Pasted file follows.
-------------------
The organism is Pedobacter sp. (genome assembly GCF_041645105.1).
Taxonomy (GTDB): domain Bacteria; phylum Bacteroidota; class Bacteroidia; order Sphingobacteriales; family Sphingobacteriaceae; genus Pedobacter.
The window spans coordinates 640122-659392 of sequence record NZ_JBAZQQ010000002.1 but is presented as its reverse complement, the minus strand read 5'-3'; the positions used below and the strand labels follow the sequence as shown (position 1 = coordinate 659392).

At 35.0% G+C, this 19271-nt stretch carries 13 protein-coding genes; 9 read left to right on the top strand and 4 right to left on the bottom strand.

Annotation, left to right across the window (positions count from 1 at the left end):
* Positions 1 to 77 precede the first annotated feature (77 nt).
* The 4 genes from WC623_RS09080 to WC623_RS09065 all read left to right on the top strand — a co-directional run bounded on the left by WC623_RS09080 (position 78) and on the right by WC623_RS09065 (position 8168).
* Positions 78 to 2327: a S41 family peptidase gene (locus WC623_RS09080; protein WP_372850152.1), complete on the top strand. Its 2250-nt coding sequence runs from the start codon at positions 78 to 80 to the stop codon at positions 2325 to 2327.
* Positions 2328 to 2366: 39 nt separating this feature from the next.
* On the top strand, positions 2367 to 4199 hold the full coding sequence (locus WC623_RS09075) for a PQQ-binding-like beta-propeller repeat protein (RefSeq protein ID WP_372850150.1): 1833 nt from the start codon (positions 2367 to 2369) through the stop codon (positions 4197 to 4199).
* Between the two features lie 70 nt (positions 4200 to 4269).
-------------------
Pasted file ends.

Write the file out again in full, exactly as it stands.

The organism is Pedobacter sp. (genome assembly GCF_041645105.1).
Taxonomy (GTDB): domain Bacteria; phylum Bacteroidota; class Bacteroidia; order Sphingobacteriales; family Sphingobacteriaceae; genus Pedobacter.
The window spans coordinates 640122-659392 of sequence record NZ_JBAZQQ010000002.1 but is presented as its reverse complement, the minus strand read 5'-3'; the positions used below and the strand labels follow the sequence as shown (position 1 = coordinate 659392).

At 35.0% G+C, this 19271-nt stretch carries 13 protein-coding genes; 9 read left to right on the top strand and 4 right to left on the bottom strand.

Annotation, left to right across the window (positions count from 1 at the left end):
* Positions 1 to 77 precede the first annotated feature (77 nt).
* The 4 genes from WC623_RS09080 to WC623_RS09065 all read left to right on the top strand — a co-directional run bounded on the left by WC623_RS09080 (position 78) and on the right by WC623_RS09065 (position 8168).
* Positions 78 to 2327: a S41 family peptidase gene (locus WC623_RS09080; protein WP_372850152.1), complete on the top strand. Its 2250-nt coding sequence runs from the start codon at positions 78 to 80 to the stop codon at positions 2325 to 2327.
* Positions 2328 to 2366: 39 nt separating this feature from the next.
* On the top strand, positions 2367 to 4199 hold the full coding sequence (locus WC623_RS09075) for a PQQ-binding-like beta-propeller repeat protein (RefSeq protein ID WP_372850150.1): 1833 nt from the start codon (positions 2367 to 2369) through the stop codon (positions 4197 to 4199).
* Between the two features lie 70 nt (positions 4200 to 4269).